1. IRS Offers in Compromise Don’t Work for Most People
Most people with serious tax debt just can’t make an IRS Offer in Compromise work. Success is based on a formula and that formula is based on a number of facts about the taxpayer’s income, budget, assets in the past, the present and the future.
The formula uses a pre-determined budget and subtracts it from income. The difference plus asset value is used to determine whether the debt can be paid over the remaining 10 year period on the statute of limitations for collection.
According to the formula most people who file offers in compromise can afford to pay the debt in full before the statute runs and for many who are able to show they can’t there are a number of other reasons why the offer in compromise doesn’t work.
In 2013, 58% of all offers in compromise cases filed – failed. More from that year will fail as well because of the post acceptance requirements placed on successful deal-makers.
2. IRS Payment Plans Are Like a Ferris Wheel That Never Stops
Many taxpayers are stuck in a ferris wheel that doesn’t let them off for 10 years or until the statute runs out.
They can’t afford to pay the debt in full, they aren’t good Offer in Compromise candidates for various reasons, so they struggle with what is often a very painful payment each month while they watch interest and penalty accrue on a debt that goes nowhere.
A SOLUTION – CHAPTER 13 BANKRUPTCY
What is Chapter 13 Bankruptcy?
A Chapter 13 is really just a debt repayment plan subject to the approval of a bankruptcy judge. It can repay tax debt, consumer debt and business related debt.
It can also be used to do other things like save a home from foreclosure by stretching out the arrears over 3-5 years, stop IRS penalties and interest from accruing, or stripping away second mortgage and judgement liens.
Depending on the chapter 13 filer’s situation, it can do something else that is misunderstood if not completely overlooked. It can give the IRS and other creditors a serious haircut.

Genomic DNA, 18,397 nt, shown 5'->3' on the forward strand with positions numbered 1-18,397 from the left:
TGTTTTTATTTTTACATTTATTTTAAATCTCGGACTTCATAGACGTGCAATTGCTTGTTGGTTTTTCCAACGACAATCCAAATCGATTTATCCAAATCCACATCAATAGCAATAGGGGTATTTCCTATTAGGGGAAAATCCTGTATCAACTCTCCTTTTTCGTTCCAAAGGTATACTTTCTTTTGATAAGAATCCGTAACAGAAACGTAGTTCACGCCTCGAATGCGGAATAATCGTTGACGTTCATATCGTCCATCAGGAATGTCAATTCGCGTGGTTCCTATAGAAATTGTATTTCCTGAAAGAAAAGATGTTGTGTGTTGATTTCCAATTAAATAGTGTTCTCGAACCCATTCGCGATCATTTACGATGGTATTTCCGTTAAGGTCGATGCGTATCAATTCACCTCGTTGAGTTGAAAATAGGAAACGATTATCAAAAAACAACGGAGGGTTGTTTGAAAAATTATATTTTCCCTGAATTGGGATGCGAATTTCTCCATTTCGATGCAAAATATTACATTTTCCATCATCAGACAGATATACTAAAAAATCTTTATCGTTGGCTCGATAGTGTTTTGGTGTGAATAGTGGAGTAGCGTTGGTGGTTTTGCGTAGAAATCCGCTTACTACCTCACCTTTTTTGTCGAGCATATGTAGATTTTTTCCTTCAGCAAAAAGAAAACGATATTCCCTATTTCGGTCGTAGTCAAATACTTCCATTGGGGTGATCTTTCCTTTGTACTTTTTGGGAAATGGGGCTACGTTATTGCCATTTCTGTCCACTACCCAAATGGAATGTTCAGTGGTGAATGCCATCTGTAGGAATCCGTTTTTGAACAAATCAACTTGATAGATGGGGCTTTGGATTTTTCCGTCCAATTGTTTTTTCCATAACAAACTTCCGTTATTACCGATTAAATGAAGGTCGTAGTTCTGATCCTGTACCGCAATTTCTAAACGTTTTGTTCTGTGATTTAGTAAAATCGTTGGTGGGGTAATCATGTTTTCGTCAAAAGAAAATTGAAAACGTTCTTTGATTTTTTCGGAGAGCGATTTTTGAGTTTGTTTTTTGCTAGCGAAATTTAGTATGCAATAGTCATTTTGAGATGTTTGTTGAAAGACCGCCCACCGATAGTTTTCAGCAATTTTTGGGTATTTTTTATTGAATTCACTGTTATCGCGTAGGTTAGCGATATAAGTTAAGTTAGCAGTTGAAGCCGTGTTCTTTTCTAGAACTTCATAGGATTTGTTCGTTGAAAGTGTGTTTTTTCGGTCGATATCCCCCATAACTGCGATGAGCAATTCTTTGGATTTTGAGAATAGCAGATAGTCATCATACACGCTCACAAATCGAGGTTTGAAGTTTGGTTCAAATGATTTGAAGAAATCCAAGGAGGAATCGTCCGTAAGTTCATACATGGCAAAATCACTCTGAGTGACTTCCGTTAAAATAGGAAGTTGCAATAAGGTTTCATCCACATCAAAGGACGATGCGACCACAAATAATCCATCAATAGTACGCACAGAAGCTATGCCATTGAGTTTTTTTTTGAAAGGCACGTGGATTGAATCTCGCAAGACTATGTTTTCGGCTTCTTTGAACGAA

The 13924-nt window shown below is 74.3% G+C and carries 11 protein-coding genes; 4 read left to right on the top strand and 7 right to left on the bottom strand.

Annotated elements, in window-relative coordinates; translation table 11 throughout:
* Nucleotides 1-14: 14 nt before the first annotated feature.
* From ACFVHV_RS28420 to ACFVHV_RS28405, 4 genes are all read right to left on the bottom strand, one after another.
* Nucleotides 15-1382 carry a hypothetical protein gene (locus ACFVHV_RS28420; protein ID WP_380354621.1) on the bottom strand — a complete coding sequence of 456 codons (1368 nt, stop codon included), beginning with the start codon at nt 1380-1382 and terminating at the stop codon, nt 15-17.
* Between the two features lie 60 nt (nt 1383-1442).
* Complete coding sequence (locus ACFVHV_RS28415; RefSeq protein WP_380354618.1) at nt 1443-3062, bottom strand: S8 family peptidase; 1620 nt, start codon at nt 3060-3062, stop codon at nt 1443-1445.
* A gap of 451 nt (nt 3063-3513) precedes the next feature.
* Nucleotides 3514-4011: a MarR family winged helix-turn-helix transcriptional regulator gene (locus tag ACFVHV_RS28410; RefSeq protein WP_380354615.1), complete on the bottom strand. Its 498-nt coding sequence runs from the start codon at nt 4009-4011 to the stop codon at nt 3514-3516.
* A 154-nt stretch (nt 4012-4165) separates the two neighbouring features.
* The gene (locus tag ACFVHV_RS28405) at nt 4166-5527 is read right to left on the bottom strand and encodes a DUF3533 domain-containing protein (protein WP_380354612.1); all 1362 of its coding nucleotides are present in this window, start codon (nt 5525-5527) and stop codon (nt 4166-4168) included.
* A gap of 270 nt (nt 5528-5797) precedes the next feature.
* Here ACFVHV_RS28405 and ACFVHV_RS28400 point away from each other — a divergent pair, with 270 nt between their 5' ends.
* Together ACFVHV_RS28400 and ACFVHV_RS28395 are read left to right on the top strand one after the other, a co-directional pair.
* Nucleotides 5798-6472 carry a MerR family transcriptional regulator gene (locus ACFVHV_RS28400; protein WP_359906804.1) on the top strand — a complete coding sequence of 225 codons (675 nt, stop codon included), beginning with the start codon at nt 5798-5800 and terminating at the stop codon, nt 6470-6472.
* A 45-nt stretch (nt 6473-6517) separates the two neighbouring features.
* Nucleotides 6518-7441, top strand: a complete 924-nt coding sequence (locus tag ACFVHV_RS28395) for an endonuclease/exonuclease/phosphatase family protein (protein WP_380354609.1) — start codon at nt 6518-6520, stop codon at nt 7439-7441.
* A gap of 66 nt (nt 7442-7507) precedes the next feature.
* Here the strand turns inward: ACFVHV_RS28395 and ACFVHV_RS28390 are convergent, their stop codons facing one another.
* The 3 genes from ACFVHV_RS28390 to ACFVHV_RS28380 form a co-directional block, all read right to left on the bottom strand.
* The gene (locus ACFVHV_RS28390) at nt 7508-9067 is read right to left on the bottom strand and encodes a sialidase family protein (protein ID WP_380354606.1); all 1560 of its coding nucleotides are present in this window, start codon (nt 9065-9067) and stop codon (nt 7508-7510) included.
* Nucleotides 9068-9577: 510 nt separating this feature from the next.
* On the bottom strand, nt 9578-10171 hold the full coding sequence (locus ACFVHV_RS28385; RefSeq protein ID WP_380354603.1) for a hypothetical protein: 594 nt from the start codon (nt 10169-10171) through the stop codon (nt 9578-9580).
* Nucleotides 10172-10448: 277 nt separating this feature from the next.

What does Chapter 13 do to the IRS?
1. Cramdown – Here is the Haircut
Chapter 13 bankruptcy does more than stop the IRS interest and penalty from adding up. It can, in many situations, reduce the amount the IRS is getting paid in installment agreements.
The bankruptcy code requires that creditors receive less than the full amount of the bill depending on it’s priority status. Credit Cards are low priority and taxes start out with a high priority, but can end up in a low priority situation depending upon their type and age.
If the tax is income tax and is $75,000.00 and the card debt is $25,000.00 and all of the income tax is low or non-priority AND the Bankruptcy Judge determines that you can only afford $250.00 per month toward the tax and credit card debt, $250.00 per month would be all you paid on those debts for 36-60 months depending on your income level, and at the end of the plan the rest of the debt with it’s penalty and interest would be discharged.
An example to make the cramdown clear:
If you have $75,000 in credit card debt, $60,000 in non-priority IRS and state taxes, and according to the Bankruptcy Code – $300 per month of “disposable” income. You will only pay $300.00 per month for at most 60 months toward the $135,000.00 total.
You say wait just a minute—how can $300 per month pay back $135,000.00?
In this example – it doesn’t. The debt is all non-priority and the Judge says you can only afford to pay $300.00 toward non-priority debt for 60 months. You would only pay $18000.00 of the overall debt as a result.
Here’s where the cramdown makes the most sense. Since all the debts are non-priority, the creditors have to accept payment of $300 per month. The remainder is discharged when the case is over.
Even in cases where the situation requires the Judge to order a much higher payment, the chapter 13 filer is often better off in a chapter 13 case because the penalty and interest stop accruing.
In sum, the chapter 13 cramdown allows low- priority debts to be repaid at a fraction of what was originally owed and this can even include the IRS.
2. Timeframe Shortened
As mentioned above the Chapter 13 case can also shorten the length of repayment. The IRS has 10 years or 120 months to collect a debt and this time frame is extended anytime appeals are filed, offers in compromises are filed and in other cases.
An installment agreement at $300.00 per month at the beginning of this 120 month period will linger for 10 years assuming the debt is greater than about $36,000.00.
A Chapter 13 lasts between thirty-six to sixty months.
3. Stops Accrual of Penalty and Interest
The second most common question I get is, “can you get rid of my penalty and interest?”
A chapter 13 bankruptcy stops both from accruing. An IRS payment plan doesn’t. Generally, interest and penalty will double the debt amount every 5 years making it difficult to pay the debt off before the 10 year mark.
In a chapter 13, the payment goes toward what is owed not the interest and penalty.
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